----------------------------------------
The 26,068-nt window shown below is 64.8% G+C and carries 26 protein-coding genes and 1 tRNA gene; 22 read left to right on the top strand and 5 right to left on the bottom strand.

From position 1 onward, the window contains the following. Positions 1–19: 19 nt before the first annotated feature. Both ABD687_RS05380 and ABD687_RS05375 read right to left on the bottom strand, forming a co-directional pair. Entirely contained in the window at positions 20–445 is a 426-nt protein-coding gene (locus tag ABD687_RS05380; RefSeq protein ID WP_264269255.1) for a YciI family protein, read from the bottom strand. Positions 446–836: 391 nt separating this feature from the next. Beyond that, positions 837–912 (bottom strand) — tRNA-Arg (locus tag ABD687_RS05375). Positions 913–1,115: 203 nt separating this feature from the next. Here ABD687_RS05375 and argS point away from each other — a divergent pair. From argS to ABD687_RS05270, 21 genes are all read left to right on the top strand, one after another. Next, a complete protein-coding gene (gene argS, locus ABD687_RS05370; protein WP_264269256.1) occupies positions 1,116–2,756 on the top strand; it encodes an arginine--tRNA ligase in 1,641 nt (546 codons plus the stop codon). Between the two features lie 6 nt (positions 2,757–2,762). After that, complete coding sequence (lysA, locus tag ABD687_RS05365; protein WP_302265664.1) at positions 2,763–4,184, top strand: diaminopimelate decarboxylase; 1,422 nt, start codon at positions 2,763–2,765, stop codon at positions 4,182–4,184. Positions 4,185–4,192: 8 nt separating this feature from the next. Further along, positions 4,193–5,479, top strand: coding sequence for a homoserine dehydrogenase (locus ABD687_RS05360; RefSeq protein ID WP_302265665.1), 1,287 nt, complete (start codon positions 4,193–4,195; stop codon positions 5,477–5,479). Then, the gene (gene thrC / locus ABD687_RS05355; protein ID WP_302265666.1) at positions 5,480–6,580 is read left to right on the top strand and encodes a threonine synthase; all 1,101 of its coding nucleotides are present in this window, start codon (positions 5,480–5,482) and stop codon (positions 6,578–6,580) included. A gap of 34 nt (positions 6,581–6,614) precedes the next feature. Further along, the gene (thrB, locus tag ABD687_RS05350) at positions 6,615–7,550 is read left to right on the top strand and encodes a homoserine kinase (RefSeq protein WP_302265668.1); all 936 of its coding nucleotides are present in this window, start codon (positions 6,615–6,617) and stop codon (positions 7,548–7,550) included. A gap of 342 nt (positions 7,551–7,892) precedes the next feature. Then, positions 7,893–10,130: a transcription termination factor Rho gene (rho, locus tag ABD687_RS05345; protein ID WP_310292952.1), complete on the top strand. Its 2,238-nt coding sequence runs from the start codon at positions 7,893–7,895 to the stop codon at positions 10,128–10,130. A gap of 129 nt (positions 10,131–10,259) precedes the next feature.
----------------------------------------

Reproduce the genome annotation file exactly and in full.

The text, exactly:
The 26,068-nt window shown below is 64.8% G+C and carries 26 protein-coding genes and 1 tRNA gene; 22 read left to right on the top strand and 5 right to left on the bottom strand.

From position 1 onward, the window contains the following. Positions 1–19: 19 nt before the first annotated feature. Both ABD687_RS05380 and ABD687_RS05375 read right to left on the bottom strand, forming a co-directional pair. Entirely contained in the window at positions 20–445 is a 426-nt protein-coding gene (locus tag ABD687_RS05380; RefSeq protein ID WP_264269255.1) for a YciI family protein, read from the bottom strand. Positions 446–836: 391 nt separating this feature from the next. Beyond that, positions 837–912 (bottom strand) — tRNA-Arg (locus tag ABD687_RS05375). Positions 913–1,115: 203 nt separating this feature from the next. Here ABD687_RS05375 and argS point away from each other — a divergent pair. From argS to ABD687_RS05270, 21 genes are all read left to right on the top strand, one after another. Next, a complete protein-coding gene (gene argS, locus ABD687_RS05370; protein WP_264269256.1) occupies positions 1,116–2,756 on the top strand; it encodes an arginine--tRNA ligase in 1,641 nt (546 codons plus the stop codon). Between the two features lie 6 nt (positions 2,757–2,762). After that, complete coding sequence (lysA, locus tag ABD687_RS05365; protein WP_302265664.1) at positions 2,763–4,184, top strand: diaminopimelate decarboxylase; 1,422 nt, start codon at positions 2,763–2,765, stop codon at positions 4,182–4,184. Positions 4,185–4,192: 8 nt separating this feature from the next. Further along, positions 4,193–5,479, top strand: coding sequence for a homoserine dehydrogenase (locus ABD687_RS05360; RefSeq protein ID WP_302265665.1), 1,287 nt, complete (start codon positions 4,193–4,195; stop codon positions 5,477–5,479). Then, the gene (gene thrC / locus ABD687_RS05355; protein ID WP_302265666.1) at positions 5,480–6,580 is read left to right on the top strand and encodes a threonine synthase; all 1,101 of its coding nucleotides are present in this window, start codon (positions 5,480–5,482) and stop codon (positions 6,578–6,580) included. A gap of 34 nt (positions 6,581–6,614) precedes the next feature. Further along, the gene (thrB, locus tag ABD687_RS05350) at positions 6,615–7,550 is read left to right on the top strand and encodes a homoserine kinase (RefSeq protein WP_302265668.1); all 936 of its coding nucleotides are present in this window, start codon (positions 6,615–6,617) and stop codon (positions 7,548–7,550) included. A gap of 342 nt (positions 7,551–7,892) precedes the next feature. Then, positions 7,893–10,130: a transcription termination factor Rho gene (rho, locus tag ABD687_RS05345; protein ID WP_310292952.1), complete on the top strand. Its 2,238-nt coding sequence runs from the start codon at positions 7,893–7,895 to the stop codon at positions 10,128–10,130. A gap of 129 nt (positions 10,131–10,259) precedes the next feature.